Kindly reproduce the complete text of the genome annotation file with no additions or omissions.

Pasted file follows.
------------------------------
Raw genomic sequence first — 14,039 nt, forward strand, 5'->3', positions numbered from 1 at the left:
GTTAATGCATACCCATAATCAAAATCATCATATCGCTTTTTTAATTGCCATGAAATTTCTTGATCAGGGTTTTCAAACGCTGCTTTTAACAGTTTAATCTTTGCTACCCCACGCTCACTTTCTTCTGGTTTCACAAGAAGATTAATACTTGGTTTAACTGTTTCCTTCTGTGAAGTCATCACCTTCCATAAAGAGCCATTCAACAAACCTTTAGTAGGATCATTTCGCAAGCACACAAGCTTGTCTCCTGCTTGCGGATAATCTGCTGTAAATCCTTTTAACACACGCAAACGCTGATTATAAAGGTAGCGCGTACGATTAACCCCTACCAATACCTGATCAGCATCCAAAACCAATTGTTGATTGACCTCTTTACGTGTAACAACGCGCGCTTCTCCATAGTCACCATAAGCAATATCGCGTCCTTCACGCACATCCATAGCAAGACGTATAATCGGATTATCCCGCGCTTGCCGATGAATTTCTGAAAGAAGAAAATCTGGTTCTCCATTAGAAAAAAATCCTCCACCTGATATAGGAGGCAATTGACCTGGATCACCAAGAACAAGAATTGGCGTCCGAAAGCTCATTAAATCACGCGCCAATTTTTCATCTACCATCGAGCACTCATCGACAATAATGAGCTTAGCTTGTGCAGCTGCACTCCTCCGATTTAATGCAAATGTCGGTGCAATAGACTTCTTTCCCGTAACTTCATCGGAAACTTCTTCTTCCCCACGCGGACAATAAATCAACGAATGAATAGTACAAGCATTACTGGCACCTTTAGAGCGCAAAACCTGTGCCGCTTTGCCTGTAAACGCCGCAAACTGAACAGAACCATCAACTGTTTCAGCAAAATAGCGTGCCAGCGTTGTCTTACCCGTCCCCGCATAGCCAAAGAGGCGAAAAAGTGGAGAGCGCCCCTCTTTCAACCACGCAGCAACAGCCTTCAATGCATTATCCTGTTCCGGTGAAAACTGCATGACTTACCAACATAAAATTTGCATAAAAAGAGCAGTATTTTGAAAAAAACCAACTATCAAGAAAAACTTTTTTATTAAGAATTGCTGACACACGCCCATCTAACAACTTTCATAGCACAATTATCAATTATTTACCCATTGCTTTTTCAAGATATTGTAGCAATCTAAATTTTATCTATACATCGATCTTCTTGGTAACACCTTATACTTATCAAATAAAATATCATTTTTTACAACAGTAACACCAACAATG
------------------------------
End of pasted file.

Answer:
Raw genomic sequence first — 14,039 nt, forward strand, 5'->3', positions numbered from 1 at the left:
GTTAATGCATACCCATAATCAAAATCATCATATCGCTTTTTTAATTGCCATGAAATTTCTTGATCAGGGTTTTCAAACGCTGCTTTTAACAGTTTAATCTTTGCTACCCCACGCTCACTTTCTTCTGGTTTCACAAGAAGATTAATACTTGGTTTAACTGTTTCCTTCTGTGAAGTCATCACCTTCCATAAAGAGCCATTCAACAAACCTTTAGTAGGATCATTTCGCAAGCACACAAGCTTGTCTCCTGCTTGCGGATAATCTGCTGTAAATCCTTTTAACACACGCAAACGCTGATTATAAAGGTAGCGCGTACGATTAACCCCTACCAATACCTGATCAGCATCCAAAACCAATTGTTGATTGACCTCTTTACGTGTAACAACGCGCGCTTCTCCATAGTCACCATAAGCAATATCGCGTCCTTCACGCACATCCATAGCAAGACGTATAATCGGATTATCCCGCGCTTGCCGATGAATTTCTGAAAGAAGAAAATCTGGTTCTCCATTAGAAAAAAATCCTCCACCTGATATAGGAGGCAATTGACCTGGATCACCAAGAACAAGAATTGGCGTCCGAAAGCTCATTAAATCACGCGCCAATTTTTCATCTACCATCGAGCACTCATCGACAATAATGAGCTTAGCTTGTGCAGCTGCACTCCTCCGATTTAATGCAAATGTCGGTGCAATAGACTTCTTTCCCGTAACTTCATCGGAAACTTCTTCTTCCCCACGCGGACAATAAATCAACGAATGAATAGTACAAGCATTACTGGCACCTTTAGAGCGCAAAACCTGTGCCGCTTTGCCTGTAAACGCCGCAAACTGAACAGAACCATCAACTGTTTCAGCAAAATAGCGTGCCAGCGTTGTCTTACCCGTCCCCGCATAGCCAAAGAGGCGAAAAAGTGGAGAGCGCCCCTCTTTCAACCACGCAGCAACAGCCTTCAATGCATTATCCTGTTCCGGTGAAAACTGCATGACTTACCAACATAAAATTTGCATAAAAAGAGCAGTATTTTGAAAAAAACCAACTATCAAGAAAAACTTTTTTATTAAGAATTGCTGACACACGCCCATCTAACAACTTTCATAGCACAATTATCAATTATTTACCCATTGCTTTTTCAAGATATTGTAGCAATCTAAATTTTATCTATACATCGATCTTCTTGGTAACACCTTATACTTATCAAATAAAATATCATTTTTTACAACAGTAACACCAACAATG